JFLR – or Journal based File Level Recovery is a technology inside of Zerto Virtual Replication 4.5 that allows you to recover the individual files of a protected VM from any checkpoint that is in the journal.
What is a journal? A journal is essentially every single data change that takes place during a period of time. In the Zerto world a journal can be as long as 14 days, or as short as an hour. We do this constantly with no performance impact to the production workload, and once you turn it on…. it’s always on… you don’t have to worry about whether it will run OK tonight.
- How many of the file restore requests that you get are for data older than 14 days ?
- Probably a few, but most likely not too many.
- What you would rather have… one or maybe a few points in time per day for recovery, or a virtually infinite number of possible restore points (or checkpoints as we call them)?
- Don’t think too hard it’s a pretty easy answer.
The best part is that its include for no extra charge with Zerto Virtual Replication. So now when you invest in a product to protect your applications that need to be always on, you can also use it to deliver simple file level restores with truly MINIMAL data loss (I’m talking seconds here!).
How it works
After selecting “Restore File” from the Actions menu a wizard is presented where you can select the VM from which to restore files.
Choices choices!!! You will have a LOTs of choices, but don’t worry chances are the data in most checkpoints is the same so just go back before you think the problem happened and if it’s not right you can always rerun the wizard very quickly.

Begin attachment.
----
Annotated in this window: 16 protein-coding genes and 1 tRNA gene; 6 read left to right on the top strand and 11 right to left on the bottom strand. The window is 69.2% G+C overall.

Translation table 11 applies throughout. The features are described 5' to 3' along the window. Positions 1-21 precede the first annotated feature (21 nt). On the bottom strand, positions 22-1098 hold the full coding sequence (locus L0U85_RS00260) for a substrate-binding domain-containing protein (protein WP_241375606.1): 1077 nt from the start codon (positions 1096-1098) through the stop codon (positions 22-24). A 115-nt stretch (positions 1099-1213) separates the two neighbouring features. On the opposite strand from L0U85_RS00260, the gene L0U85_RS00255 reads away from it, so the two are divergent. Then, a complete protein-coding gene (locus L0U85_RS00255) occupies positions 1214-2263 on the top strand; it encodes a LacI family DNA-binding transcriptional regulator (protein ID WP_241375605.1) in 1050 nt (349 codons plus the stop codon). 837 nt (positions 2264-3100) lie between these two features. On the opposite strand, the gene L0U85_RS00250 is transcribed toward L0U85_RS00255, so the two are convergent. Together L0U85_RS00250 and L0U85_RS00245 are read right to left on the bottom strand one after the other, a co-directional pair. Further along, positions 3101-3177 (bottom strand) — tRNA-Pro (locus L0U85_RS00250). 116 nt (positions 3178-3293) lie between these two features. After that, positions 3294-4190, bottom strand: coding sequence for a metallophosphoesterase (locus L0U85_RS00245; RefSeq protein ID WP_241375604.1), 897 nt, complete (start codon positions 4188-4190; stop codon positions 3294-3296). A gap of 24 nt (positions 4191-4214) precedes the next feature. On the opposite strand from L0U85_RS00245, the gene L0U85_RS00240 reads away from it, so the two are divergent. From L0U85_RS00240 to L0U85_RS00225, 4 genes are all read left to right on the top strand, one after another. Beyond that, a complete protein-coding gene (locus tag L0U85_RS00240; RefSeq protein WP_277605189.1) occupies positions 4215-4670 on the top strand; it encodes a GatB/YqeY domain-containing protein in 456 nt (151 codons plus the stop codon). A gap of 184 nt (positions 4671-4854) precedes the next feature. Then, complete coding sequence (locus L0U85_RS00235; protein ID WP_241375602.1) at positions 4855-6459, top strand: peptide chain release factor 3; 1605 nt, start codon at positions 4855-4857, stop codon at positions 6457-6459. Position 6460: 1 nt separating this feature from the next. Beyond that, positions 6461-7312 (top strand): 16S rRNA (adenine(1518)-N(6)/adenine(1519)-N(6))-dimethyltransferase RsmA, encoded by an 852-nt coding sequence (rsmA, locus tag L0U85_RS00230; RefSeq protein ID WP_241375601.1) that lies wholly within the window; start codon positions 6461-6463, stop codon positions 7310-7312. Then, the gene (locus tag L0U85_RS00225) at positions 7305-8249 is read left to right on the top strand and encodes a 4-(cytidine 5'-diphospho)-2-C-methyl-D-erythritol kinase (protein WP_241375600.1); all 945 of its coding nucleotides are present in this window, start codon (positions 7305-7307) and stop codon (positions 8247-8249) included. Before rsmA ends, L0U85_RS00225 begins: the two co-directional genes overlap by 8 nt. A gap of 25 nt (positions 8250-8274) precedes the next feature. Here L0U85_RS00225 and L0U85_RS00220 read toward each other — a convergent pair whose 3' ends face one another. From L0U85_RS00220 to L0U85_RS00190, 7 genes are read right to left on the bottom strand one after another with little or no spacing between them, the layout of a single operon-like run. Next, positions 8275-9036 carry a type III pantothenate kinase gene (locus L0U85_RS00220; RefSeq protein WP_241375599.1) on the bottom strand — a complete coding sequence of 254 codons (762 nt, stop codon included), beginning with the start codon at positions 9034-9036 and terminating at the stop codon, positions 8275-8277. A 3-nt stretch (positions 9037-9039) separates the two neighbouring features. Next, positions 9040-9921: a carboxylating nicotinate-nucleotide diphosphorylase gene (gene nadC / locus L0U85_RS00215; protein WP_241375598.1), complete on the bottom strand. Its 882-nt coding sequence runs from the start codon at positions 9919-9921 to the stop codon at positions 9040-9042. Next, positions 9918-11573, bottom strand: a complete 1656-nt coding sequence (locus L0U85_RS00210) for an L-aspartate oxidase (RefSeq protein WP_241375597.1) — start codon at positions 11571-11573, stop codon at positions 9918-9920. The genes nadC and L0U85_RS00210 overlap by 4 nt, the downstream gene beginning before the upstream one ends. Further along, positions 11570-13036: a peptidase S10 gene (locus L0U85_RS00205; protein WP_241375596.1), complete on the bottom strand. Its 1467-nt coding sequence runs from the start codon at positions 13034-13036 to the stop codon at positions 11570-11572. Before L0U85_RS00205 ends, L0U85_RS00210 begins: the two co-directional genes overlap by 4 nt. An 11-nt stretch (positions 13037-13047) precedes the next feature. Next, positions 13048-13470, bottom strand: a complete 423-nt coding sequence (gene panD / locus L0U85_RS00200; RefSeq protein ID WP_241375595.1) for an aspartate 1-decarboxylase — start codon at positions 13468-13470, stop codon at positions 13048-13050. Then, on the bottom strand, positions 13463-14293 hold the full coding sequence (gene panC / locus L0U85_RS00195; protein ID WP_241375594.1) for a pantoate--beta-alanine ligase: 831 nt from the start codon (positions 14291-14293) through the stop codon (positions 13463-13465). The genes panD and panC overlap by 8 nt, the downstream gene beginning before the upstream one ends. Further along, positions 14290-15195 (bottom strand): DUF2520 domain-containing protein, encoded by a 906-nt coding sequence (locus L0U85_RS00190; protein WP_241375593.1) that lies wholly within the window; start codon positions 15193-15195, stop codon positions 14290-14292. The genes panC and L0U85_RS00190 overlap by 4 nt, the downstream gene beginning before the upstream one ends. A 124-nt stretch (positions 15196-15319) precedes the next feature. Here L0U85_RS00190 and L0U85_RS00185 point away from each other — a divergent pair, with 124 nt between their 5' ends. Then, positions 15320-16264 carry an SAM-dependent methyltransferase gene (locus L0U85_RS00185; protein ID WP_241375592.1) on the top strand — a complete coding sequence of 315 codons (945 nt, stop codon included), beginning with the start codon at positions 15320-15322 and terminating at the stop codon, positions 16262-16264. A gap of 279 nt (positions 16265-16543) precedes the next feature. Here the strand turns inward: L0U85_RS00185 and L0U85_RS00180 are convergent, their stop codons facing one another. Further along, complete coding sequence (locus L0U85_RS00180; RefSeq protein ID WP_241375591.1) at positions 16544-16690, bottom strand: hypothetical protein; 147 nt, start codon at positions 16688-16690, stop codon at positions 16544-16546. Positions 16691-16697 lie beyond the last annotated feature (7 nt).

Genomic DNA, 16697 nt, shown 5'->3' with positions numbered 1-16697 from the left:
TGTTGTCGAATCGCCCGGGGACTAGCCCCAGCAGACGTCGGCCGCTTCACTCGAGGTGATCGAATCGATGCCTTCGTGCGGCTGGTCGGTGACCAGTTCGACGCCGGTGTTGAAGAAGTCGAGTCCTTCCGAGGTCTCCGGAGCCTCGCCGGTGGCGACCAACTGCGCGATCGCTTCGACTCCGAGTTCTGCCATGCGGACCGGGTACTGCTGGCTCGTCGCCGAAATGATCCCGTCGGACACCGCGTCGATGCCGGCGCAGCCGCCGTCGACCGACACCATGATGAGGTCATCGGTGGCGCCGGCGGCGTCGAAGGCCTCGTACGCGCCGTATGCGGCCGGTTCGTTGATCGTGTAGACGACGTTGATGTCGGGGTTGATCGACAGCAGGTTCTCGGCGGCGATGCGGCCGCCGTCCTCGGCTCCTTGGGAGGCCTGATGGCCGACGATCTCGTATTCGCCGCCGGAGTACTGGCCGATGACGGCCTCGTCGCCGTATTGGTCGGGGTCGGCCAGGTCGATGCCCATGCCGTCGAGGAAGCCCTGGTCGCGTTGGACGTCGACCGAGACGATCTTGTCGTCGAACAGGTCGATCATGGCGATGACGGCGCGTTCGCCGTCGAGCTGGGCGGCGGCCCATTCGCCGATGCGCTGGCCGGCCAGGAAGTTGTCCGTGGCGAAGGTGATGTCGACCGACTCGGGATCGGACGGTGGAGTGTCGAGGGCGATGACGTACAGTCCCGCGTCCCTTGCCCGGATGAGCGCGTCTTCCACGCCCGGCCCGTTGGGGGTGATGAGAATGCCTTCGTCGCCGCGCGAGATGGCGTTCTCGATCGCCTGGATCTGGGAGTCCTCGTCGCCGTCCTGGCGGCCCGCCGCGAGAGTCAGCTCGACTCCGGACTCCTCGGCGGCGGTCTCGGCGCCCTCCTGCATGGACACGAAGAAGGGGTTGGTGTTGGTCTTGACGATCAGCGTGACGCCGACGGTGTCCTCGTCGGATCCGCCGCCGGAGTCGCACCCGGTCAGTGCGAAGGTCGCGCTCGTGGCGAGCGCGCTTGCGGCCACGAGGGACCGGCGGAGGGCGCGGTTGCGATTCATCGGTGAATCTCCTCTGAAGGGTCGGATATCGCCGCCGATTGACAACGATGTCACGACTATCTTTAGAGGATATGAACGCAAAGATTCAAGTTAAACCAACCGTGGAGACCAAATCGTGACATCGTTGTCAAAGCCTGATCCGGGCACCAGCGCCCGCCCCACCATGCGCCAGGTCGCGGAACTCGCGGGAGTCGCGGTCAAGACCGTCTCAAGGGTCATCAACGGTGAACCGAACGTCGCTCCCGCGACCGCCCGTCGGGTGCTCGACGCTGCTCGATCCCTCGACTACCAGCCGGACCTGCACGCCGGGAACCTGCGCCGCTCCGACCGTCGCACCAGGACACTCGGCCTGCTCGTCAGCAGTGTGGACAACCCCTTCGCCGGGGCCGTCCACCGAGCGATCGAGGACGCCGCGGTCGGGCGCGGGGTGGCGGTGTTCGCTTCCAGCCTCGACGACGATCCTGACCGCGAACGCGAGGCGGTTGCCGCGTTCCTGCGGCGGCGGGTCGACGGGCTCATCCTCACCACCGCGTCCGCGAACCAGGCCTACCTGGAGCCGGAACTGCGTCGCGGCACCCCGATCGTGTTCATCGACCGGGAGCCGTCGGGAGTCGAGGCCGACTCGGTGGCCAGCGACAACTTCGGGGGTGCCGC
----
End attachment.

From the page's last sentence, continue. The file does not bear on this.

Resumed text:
Once you pick the checkpoint you can select the scsi disk that the data is on… this should be pretty easy for most systems, but if you don’t know just view the VM’s inventory at your production site and look to see what scsi device you are looking for.
The next step is to click mount. This will instruct the ZVM to go ahead and map the drives.
After that you are free to browse the file structure and select one or more files to recover.
Once you select the files that you need you can have them zipped up, and then downloaded to the workstation you are using the web GUI from.
There is also one more way to get to the data; the second is from the ZVM server via Windows Explorer. Zerto mounts the particular checkpoint in question to the ZVM server at the DR site, from there you can copy and paste files from the drives to anywhere you would like. You can also run 3rd party item level recovery tools against these drives to recover databases, exchange edb’s, etc.
Do you want Zerto yet?
If you haven’t checked out Zerto … now is a pretty good time take a look. It’s definitely going to be an awesome year!
Disclaimer – I work for Zerto, however they have no clue that I’m writing about them, and therefore did not have a chance to review this post. Clearly that means they are not responsible for the content or views expressed in this post. Take that for whats its worth, but I do work with this technology every single day so it should be pretty accurate.
This is a great feature! We used it to recover from a Ransomware attack on our file server recently. Lost a few minutes of data, no one noticed.
Thom, thats great news that you were able to recover from that attack using Zerto! We certainly tell customers that its possible, but I’d love to hear a first hand account of what happened and how you used Zerto to recover.
Thanks for reading!
I was set to speak to a company 3/22 about data protection. I was saddened to hear that they just got hit by the Lock Key virus. The stress was abounding as the IT department had no way of recovering data from certain servers. These incidents seem to be escalating with frequency